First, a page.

A week after I expressed my hope that the PAP government would stop using the defamation threat in political arguments, it has used a defamation threat in a political argument. One thing I have learnt from this (not for the first time) is that I have no future as a political consultant, and my fortune telling skills are inferior to Huat The Fish and random green parrots on Little India pavements.
The wielding of defamation law against unsubstantiated attacks has turned out to be the most significant development over the past year in the evolving relationship between the government and online critics. It used to be that defamation suits were reserved for opposition politicians and major foreign news organisations. The democratisation of criticism (now, anybody can loudly disparage Singapore’s leaders) has resulted in the democratisation of punishment (now, even a one-man-operated blog like Yawning Bread merits the nerve-wracking attention of the Istana and Drew & Napier).
Defamation law is necessary as a means of protecting people’s reputations against lies. Politicians are people too, and should enjoy the protection that the law provides. “The law of defamation is really about balancing the value of free speech and the value of reputation in a democratic society,” former Chief Justice Chan Sek Keong has pointed out. In the current case, Alex Au has acknowledged that his post and accompanying comments were defamatory. He says he will take down the post and apologise.
Or is it?
Even if the facts are 100% on their side, and even if it is entirely within their rights to sue for defamation, PAP leaders should at some point review whether such a step is a rational and necessary part of their communication strategy in these new times – or if it’s just a case of old habits dying hard.
The official justification for defamation suits was that it would bring false allegations before the courts, where they could be examined in the open. Lee Kuan Yew used to argue that this was the best way to test attacks that disparaged political leaders. Defamation suits were not meant to discourage all criticism as such, but would rightly keep the lies out of political debate, he said.
On closer examination, defamation law was never a very convincing test of truth. Under English-style common law, words with defamatory meaning are presumed to be false. This means that the plaintiff does not have to prove that he was innocent of the allegations. It is up to the defendant to prove that his accusations were true – extremely difficult when dealing with the inner workings of government or big business.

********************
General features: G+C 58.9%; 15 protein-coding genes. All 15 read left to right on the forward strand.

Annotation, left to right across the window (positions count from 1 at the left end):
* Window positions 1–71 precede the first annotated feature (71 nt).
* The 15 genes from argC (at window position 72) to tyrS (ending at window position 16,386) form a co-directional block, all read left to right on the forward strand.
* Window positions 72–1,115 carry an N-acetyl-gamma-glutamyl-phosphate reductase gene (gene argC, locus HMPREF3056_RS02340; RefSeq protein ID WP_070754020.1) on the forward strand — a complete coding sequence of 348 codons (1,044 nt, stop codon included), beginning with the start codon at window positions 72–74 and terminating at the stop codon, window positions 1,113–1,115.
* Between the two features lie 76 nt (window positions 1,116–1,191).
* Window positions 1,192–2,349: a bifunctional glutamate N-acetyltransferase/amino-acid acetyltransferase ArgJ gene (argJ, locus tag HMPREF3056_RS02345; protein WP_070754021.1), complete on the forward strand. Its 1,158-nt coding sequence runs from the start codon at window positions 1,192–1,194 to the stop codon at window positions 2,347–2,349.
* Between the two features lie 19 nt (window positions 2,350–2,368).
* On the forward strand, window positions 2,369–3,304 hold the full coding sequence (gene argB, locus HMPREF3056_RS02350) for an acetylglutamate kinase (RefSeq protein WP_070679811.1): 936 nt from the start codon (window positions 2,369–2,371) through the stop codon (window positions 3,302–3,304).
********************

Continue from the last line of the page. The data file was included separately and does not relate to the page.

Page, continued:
When a defendant loses a defamation suit, it may merely mean that she was unable to substantiate her allegations to the satisfaction of the court – not necessarily that what she said was not true. (This is not a uniquely Singaporean problem. For a fictional Swedish take on the limitations of libel law, watch The Girl With The Dragon Tattoo, which starts with the journalist-hero losing a case even though he was reporting the truth – he just couldn’t prove it.)
Intelligent Singaporeans are therefore unlikely to make up their minds about the truth or otherwise of an allegation against a public official based solely on the result of a defamation suit. Instead, they will be persuaded by the facts that are laid before them in the course of the public debate.
To be fair to the government, it has been trying to address the unease over the AIM affair by providing more and more information. There are still questions being asked, and there’s so far no indication that the government will refuse to entertain them. The subtext of the government’s action is that while it will try to answer all questions, it will not tolerate irresponsible and baseless allegations, like calling the Prime Minister corrupt.
Alex Au himself has set an example by continuing to probe, despite the warning shot – an important message from the man at the centre of all this that Singaporeans should chill, and not be chilled by news of the defamation threat against him.
It is reasonable for the government to want to set a healthy tone for public debate. But the effectiveness and relevance of defamation suits in that process is doubtful. As part of its pledge to review its communication policies, the government should consider surveying Singaporeans about what defamation suits actually communicate to them – the pursuit of truth, or a signal of intolerance.
Furthermore, it is not as if defamation suits are the only way to reason with Singapore’s bloggers. In many cases, a polite conversation with a minister’s press secretary – rather a letter from a senior counsel – might be enough to persuade a blogger that he might have crossed a line of civility. Singapore’s most prominent websites have policies stating that if you find something beyond the pale on their sites, you can let the editors know and they will consider taking it down.
I don’t know if the government tried this with Alex Au before opting for the legal route. If it didn’t, an opportunity was lost for mutual education, and for negligible gain.